February 20, 2016

Overcoming Objections in Sales: 3 Tips for Dealing with "No"

Overcoming Objections in Sales: Tips for Dealing with No

When selling your company's products or services, knowing how to handle the dreaded but inevitable “no” is essential to success. Your first step? Figuring out what the prospect really means — because when it comes to sales, no doesn't always mean no. In fact, it most often means:

  • “I think it’s too expensive.”
  • “I don’t have the authority to say yes.”
  • “I’m too busy to fairly evaluate the offer.”

Asking the right questions can help you determine the real reason behind the no, allowing you to then turn that no into a yes.

Overcoming objections in sales takes practice and skill. Here are three common reasons for a "no" that you may come across — and ways to effectively respond.

Tips for When Prospect Says Its Too Expensive1. "I think it's too expensive."

When you hear that the price is too high, pause, take a deep breath and ask questions that will keep the conversation moving in a direction to learn more about the true meaning. Your goal here is not to hard sell he or she on features and benefits. Your goal is to understand why the prospect has this initial hesitation.

For example, are they doing an apples to oranges comparison and need clarification on what you are offering versus the competitor? Or is the prospect afraid of an upfront cost that can be amortized over the campaign?

When told the price is too high, you can ask: “What did you think the price would be?” or “How did you arrive at that conclusion?” Assuming you are not a million miles away on what he or she thought the price would be, and now that you know how the prospect determined the cost was too high, you can make sure there are no other obstacles by asking if the price was the only reason for hesitation.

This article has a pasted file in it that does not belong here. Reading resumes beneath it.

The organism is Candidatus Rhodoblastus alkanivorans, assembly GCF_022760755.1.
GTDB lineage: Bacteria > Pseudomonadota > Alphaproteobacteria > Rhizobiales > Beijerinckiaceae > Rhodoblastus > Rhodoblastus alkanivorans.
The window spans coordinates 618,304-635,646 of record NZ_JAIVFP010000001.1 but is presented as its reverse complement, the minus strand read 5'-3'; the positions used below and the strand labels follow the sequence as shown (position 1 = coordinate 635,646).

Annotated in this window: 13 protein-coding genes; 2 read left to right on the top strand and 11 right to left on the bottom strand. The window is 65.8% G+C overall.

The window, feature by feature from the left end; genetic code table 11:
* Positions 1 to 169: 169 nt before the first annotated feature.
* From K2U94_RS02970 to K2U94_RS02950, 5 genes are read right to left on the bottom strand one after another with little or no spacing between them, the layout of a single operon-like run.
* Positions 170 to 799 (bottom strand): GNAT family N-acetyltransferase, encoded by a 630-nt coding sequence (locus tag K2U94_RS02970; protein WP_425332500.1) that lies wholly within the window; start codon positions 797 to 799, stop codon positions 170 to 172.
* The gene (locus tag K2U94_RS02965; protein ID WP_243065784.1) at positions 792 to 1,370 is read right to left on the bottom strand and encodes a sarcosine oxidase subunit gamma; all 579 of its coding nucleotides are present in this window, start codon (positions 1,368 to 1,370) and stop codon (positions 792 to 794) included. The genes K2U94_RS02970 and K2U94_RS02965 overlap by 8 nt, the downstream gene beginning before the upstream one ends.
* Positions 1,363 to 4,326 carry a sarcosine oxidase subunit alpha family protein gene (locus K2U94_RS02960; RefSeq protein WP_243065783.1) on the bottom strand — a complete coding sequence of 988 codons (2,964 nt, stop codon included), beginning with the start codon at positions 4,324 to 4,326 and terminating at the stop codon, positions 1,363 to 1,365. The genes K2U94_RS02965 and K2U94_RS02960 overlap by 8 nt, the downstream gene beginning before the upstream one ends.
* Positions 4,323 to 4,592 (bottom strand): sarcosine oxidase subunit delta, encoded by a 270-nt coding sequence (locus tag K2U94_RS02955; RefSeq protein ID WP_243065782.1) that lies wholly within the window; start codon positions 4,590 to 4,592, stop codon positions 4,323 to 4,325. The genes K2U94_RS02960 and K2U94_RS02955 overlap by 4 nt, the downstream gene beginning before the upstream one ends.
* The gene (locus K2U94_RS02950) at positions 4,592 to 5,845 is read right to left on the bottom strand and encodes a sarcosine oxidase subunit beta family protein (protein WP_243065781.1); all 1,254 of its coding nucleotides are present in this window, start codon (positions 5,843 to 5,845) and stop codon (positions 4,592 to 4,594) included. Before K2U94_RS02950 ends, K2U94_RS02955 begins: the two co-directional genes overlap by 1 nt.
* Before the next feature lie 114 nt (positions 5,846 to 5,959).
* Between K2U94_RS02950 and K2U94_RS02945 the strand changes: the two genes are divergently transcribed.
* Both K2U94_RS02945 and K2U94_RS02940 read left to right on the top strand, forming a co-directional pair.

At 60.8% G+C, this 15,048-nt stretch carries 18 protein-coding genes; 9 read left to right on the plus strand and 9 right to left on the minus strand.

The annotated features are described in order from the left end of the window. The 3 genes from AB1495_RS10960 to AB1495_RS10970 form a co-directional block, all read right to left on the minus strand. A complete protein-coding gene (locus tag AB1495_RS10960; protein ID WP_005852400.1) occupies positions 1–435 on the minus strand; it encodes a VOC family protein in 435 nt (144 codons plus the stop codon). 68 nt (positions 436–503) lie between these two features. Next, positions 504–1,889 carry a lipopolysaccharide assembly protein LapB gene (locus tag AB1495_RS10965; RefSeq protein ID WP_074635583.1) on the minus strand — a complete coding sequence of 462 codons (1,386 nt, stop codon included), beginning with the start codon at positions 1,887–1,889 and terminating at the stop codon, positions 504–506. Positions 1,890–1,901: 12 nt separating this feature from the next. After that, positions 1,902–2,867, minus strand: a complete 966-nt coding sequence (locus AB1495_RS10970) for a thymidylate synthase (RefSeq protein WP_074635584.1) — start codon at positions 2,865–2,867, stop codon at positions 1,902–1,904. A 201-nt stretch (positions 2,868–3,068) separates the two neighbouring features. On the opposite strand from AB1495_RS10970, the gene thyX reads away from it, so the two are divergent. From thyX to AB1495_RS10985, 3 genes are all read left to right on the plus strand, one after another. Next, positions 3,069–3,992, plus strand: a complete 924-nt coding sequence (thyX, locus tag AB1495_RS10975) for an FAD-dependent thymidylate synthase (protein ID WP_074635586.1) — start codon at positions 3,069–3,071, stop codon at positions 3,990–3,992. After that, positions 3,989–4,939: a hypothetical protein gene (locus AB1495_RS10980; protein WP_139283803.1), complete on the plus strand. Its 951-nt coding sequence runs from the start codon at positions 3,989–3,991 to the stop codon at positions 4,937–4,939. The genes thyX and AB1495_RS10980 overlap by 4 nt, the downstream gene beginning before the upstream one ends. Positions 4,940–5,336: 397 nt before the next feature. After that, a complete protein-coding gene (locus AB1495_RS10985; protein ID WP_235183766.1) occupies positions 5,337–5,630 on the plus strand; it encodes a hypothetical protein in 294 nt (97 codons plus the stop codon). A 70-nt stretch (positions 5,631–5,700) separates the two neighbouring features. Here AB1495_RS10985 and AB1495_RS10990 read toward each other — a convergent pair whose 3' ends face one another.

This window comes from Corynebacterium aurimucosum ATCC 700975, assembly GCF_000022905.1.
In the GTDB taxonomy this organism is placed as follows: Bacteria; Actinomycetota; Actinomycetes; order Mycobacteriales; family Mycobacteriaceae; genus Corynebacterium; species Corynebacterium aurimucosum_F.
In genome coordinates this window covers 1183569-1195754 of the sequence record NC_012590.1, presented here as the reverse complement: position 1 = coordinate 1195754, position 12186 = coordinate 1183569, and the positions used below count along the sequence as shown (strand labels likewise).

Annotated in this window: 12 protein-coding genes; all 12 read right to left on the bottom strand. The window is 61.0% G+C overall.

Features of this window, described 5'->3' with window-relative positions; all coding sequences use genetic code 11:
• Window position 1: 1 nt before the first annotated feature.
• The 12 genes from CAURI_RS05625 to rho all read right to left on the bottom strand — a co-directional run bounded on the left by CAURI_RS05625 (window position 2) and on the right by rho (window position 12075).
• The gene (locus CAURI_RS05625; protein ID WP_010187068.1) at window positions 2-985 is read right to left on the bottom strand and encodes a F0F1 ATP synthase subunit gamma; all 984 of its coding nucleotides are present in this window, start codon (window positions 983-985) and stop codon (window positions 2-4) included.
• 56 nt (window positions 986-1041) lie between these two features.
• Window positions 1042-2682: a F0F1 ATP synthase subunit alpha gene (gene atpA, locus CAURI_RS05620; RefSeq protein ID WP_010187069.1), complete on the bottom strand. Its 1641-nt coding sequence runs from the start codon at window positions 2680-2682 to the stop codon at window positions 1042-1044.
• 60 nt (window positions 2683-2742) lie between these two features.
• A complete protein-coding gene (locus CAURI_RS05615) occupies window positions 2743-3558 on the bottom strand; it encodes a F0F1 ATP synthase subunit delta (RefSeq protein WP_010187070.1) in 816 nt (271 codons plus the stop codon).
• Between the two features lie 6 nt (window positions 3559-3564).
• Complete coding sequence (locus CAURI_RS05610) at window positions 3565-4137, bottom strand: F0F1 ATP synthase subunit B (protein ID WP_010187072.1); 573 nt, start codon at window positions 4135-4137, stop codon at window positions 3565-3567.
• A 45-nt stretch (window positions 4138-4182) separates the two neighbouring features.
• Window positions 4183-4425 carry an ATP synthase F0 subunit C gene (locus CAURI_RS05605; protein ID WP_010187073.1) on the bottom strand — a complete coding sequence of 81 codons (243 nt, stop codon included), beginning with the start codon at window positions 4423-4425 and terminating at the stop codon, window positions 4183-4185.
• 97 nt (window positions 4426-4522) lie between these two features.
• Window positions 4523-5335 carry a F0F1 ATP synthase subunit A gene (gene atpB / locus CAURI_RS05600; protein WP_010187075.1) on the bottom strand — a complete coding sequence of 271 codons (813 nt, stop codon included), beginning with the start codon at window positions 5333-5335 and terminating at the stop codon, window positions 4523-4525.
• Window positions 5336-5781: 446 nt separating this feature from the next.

If not, address the other obstacles first. If the gap between his or her thought of what the price should be and what you offered is all that stands between the initial no and yes, you can move to selling the difference in the two numbers and not the total cost.

For instance, if you are selling a product for $50,000 and the prospect thought the cost was going to be no more than $40,000, you should focus on the $10,000 gap and not the $50,000 total. To ensure that moving forward is a good use of the prospect’s time as well as your own, you could ask if the prospect is OK signing up for the product if you resolve the price issue. The answer to this question will ferret out the prospect’s sincerity. 

Now, let’s assume all things line up. You have determined the real issue is that the prospect thought the price would be lower and there is a competitor offering a lower price — but most importantly, that the prospect will move forward if you resolve the issue. Now you can move into what makes you different from the competitor and restructure your offer if need be.

You need to either remove a bit to meet their number or reiterate the value of your offer. For example, you might say: “Ms. Prospect, we are only talking about a $10,000 difference for the entire year, and our offer includes items that the competitor is not offering.” Or, you might add to the offer (in true package selling form) something that has a low or no hard cost addition: “Ms. Prospect, it sounds like we have the right products; if we added this extra product, would that close the gap?”

Hopefully, in restructuring the value of your offer, you can get the buyer to agree to a sale that benefits both parties.

Are you speaking to the right person?2. "I don't have the authority to say yes."

Sometimes, prospects might say no, only for you to find out that they need the approval of someone else in order to go through with the purchase. This answer can be one of the most challenging. The most important thing to do is to be respectful and understanding, keeping in mind that some of these decisions take the involvement of two or more people higher up in the chain of command. Your goal is to find out who else is involved, and figure out how to get them on the next phone call or visit.